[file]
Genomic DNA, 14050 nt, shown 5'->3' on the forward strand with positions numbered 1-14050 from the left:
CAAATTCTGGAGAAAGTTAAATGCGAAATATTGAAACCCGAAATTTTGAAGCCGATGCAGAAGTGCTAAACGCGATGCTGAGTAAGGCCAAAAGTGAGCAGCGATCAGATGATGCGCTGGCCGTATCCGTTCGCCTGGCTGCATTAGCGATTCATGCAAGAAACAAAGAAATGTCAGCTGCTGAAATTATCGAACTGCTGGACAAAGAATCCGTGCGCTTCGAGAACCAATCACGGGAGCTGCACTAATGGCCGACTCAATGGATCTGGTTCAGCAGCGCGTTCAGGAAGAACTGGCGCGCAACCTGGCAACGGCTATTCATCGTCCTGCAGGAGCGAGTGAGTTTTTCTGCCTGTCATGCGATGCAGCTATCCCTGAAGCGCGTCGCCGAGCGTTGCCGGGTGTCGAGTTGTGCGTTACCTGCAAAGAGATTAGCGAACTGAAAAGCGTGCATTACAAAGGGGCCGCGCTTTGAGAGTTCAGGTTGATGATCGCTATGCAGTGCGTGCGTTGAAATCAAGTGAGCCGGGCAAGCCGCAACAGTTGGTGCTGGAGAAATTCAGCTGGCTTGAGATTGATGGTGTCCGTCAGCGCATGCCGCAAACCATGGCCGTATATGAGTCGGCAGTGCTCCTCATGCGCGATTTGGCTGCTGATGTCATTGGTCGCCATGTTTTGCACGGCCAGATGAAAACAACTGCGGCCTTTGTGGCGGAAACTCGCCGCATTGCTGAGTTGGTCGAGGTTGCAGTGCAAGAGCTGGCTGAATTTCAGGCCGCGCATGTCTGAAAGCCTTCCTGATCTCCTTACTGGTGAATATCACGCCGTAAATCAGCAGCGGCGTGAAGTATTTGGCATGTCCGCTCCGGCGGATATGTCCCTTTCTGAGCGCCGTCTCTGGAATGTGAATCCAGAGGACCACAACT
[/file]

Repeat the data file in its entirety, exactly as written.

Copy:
Genomic DNA, 14050 nt, shown 5'->3' on the forward strand with positions numbered 1-14050 from the left:
CAAATTCTGGAGAAAGTTAAATGCGAAATATTGAAACCCGAAATTTTGAAGCCGATGCAGAAGTGCTAAACGCGATGCTGAGTAAGGCCAAAAGTGAGCAGCGATCAGATGATGCGCTGGCCGTATCCGTTCGCCTGGCTGCATTAGCGATTCATGCAAGAAACAAAGAAATGTCAGCTGCTGAAATTATCGAACTGCTGGACAAAGAATCCGTGCGCTTCGAGAACCAATCACGGGAGCTGCACTAATGGCCGACTCAATGGATCTGGTTCAGCAGCGCGTTCAGGAAGAACTGGCGCGCAACCTGGCAACGGCTATTCATCGTCCTGCAGGAGCGAGTGAGTTTTTCTGCCTGTCATGCGATGCAGCTATCCCTGAAGCGCGTCGCCGAGCGTTGCCGGGTGTCGAGTTGTGCGTTACCTGCAAAGAGATTAGCGAACTGAAAAGCGTGCATTACAAAGGGGCCGCGCTTTGAGAGTTCAGGTTGATGATCGCTATGCAGTGCGTGCGTTGAAATCAAGTGAGCCGGGCAAGCCGCAACAGTTGGTGCTGGAGAAATTCAGCTGGCTTGAGATTGATGGTGTCCGTCAGCGCATGCCGCAAACCATGGCCGTATATGAGTCGGCAGTGCTCCTCATGCGCGATTTGGCTGCTGATGTCATTGGTCGCCATGTTTTGCACGGCCAGATGAAAACAACTGCGGCCTTTGTGGCGGAAACTCGCCGCATTGCTGAGTTGGTCGAGGTTGCAGTGCAAGAGCTGGCTGAATTTCAGGCCGCGCATGTCTGAAAGCCTTCCTGATCTCCTTACTGGTGAATATCACGCCGTAAATCAGCAGCGGCGTGAAGTATTTGGCATGTCCGCTCCGGCGGATATGTCCCTTTCTGAGCGCCGTCTCTGGAATGTGAATCCAGAGGACCACAACT